When the communists were a threat in the 1950s and 1960s, the American people made their own preparations for safety and survival. Americans knew their government could not save them from every contingency, so a number of them took matters into their own hands. Many of them built fallout shelters in their backyards.
It seems the best that our government could do for us in the event of a nuclear attack was to suggest that we “duck and cover.” That meant hiding under your school desk when the bomb dropped. Some protection. Here’s the video from 1951 explaining what would happen if a nuclear weapon was detonated:
But what happens when your own government is the threat? There’s no place to hide. Armed resistance would be futile. The goal is to stop the tyranny before it’s too late.
Driving back from Pennsylvania two weeks ago, while entering Virginia on I-77, I noticed a sign that declared that radar devices are illegal. There are all types of constitutional issues with this type of technological prohibition. If it’s OK to prohibit one type of technology that’s a threat to the State, what’s going to happen with more intrusive technologies like drones that are being proposed for our protection? Consider the following from Janet Napolitano, Secretary of the Department of Homeland Security (DHS):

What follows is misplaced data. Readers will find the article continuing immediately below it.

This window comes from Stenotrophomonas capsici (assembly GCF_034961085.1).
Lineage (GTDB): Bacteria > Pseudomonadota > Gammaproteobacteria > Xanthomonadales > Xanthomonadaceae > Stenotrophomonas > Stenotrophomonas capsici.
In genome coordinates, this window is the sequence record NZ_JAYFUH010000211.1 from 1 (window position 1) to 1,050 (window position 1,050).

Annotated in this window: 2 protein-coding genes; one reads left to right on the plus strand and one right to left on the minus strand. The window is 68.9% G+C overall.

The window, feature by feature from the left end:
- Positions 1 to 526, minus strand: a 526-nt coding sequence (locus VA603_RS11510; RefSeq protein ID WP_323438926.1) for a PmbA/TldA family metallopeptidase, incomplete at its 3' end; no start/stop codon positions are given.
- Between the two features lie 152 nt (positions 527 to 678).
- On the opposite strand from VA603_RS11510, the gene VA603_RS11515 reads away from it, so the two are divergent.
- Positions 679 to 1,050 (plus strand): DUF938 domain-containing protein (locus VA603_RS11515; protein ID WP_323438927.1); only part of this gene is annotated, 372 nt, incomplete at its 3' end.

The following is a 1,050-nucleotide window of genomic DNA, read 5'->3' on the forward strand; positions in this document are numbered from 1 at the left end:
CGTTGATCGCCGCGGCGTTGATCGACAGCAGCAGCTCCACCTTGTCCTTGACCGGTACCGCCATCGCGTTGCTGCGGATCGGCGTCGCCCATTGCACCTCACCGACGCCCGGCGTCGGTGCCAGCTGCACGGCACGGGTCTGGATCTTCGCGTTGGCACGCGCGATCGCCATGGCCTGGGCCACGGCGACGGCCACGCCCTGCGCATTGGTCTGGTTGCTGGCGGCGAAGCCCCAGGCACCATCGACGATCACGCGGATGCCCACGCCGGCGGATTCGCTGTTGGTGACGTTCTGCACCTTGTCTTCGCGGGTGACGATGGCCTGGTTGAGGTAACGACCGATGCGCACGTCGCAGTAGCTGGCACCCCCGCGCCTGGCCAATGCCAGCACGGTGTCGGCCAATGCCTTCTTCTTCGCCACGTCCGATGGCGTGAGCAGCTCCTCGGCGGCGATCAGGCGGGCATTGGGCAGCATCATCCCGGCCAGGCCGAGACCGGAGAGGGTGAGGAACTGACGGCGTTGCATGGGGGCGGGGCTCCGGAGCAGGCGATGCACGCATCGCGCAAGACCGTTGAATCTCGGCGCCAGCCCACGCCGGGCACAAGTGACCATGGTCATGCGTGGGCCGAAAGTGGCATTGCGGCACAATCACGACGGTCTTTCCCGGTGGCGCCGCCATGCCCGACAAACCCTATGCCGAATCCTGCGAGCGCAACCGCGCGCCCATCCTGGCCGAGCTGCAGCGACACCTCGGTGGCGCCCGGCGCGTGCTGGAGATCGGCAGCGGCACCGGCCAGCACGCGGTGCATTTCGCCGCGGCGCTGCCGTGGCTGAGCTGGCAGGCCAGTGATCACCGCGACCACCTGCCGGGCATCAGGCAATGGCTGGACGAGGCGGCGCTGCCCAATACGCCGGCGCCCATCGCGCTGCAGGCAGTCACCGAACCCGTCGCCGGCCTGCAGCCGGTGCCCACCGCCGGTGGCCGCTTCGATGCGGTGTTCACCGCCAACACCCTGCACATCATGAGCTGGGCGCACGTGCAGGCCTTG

“With respect to Science and Technology, that directorate, we do have a funded project, I think it’s in California, looking at drones that could be utilized to give us situational awareness in a large public safety [matter] or disaster, such as a forest fire, and how they could give us better information.”
The projected number is 30,000 drones — so far — for “public safety.”
If you want to see the horror of planned government salvation, read Robert Sheckley’s 1955 short story Watchbird where winged metal protectors patrol the skies looking for the warning signs of violence and swoop in to stop a potential murder before it can happen. Sounds great until the Watchbirds view every act of violence as a violation of its programmed directive, including farmers who could not cut hay or harvest grain to feed their cattle, because such acts were deemed to be a form of “murder.”
Wouldn’t it be great if some group of techno-Geeks developed “drone-jamming technology to prevent unmanned aircraft from carrying out terrorist attacks on American soil”? If our government can use drones against us, what makes us think that our foreign enemies aren’t capable of reprogramming drones and turning them against us? And if our government starts turning drones against us, we’ll be ready.
- Robert Sheckley, “Watchbird,” Untouched by Human Hands (London: Michael Joseph, 1955), 116–146. [↩]